Chapter 1:Reading Actively Active Reading Skills, 2/eKathleen McWhorter Brette McWhorter Sember PowerPoint by Gretchen Starks-Martin
Use Reading to Build Academic Success • Approach an assignment positively and confidently. • Plan on spending time on assignments. • Define the task before you begin reading. • Set goals for yourself. • Search for ideas you need to learn. • Stick with an assignment, using different methods of reading if appropriate.
Control External Distractions • Choose a place to study that is relatively free from interruptions and distractions. • Choose a time of day when you are mentally alert.
Increase Your Attention Span • Read with a purpose. • Keep a distractions list as you read. • Vary your reading by working on different assignments. • Combine physical and mental activities such as highlighting, underlining and taking marginal notes. • Take frequent breaks. • Establish goals and time limits for each assignment.
Active Readers Tailor their reading to suit each assignment. Analyze the purpose of an assignment. Adjust their speed to suit their purpose. Question ideas in the assignment. Compare and connect textbook material with lecture content. Passive Readers Read all assignments the same way. Read an assignment because it was assigned. Read everything at the same speed. Accept whatever is in print as true. Study lecture notes and textbook notes separately. Active versus Passive Reading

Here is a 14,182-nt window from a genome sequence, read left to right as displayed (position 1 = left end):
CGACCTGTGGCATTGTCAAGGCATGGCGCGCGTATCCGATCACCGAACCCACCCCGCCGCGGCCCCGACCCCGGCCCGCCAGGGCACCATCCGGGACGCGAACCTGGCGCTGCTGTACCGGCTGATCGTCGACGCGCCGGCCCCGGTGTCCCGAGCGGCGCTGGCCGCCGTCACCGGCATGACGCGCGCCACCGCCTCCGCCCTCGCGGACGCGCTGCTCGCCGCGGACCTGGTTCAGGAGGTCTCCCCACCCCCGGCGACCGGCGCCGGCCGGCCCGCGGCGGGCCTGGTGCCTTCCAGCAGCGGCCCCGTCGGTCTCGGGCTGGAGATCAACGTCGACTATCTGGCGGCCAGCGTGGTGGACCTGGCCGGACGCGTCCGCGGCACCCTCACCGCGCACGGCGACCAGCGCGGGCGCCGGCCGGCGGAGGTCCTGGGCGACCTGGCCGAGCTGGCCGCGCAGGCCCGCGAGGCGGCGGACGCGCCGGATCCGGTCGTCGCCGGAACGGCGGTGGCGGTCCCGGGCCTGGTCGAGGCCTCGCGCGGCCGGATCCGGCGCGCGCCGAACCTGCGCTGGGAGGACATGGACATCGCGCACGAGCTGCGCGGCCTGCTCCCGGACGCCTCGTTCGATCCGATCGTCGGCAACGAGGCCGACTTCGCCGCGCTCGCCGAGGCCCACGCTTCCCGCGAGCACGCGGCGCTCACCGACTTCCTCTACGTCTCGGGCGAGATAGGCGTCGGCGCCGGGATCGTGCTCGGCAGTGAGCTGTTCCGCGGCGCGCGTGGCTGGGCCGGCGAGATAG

Active Readers Skim headings to find out what an assignment is about before beginning to read. Make sure they understand what they are reading as they go along. Read with a pencil in hand, highlighting, jotting notes, and marking key vocabulary. Develop personalized strategies that are particularly effective. Passive Readers Check the length of an assignment and then begin reading. Read until the assignment is completed. Simply read. Follow routine, standard methods. Active versus Passive Reading
Preview Before Reading • Read the title and subtitle. • Read the introduction or the first paragraph. • Read each boldface (dark print) heading. • Read the first sentence under each heading. • Note any typographical aids such as italics, numbers, or letters. • Note any graphic aids. • Read the last paragraph or summary. • Read quickly any end-of-chapter material such as references, study questions, discussion questions or vocabulary lists.
Making Predictions While Previewing • How difficult is the material? • How is it organized? • What is the overall subject and how is it approached? • What type of material is it? (historical, case study, theoretical, practical?) • Where are the logical breaking points where you might divide the assignment into sections? • At what points should you stop and review? • Why was this material assigned?
Use Guide Questions After you Preview • Turn each major heading into a series of questions. • As you read a section, look for the answers to your questions. • When you finish reading a section, stop and check to see whether you can recall the answers. • Avoid asking questions that have one-word answers, like yes or no. Questions that begin with what, why or how are more useful.
Evaluating Your Progress Use the “Active Reading Strategies—New Orleans” module in the Reading Skills section on the MyReadingLabWeb site at http://www.ablongman.com/myreadinglab.
For extra practice visit the Companion Web site. http://www.ablongman.com/mcwhorter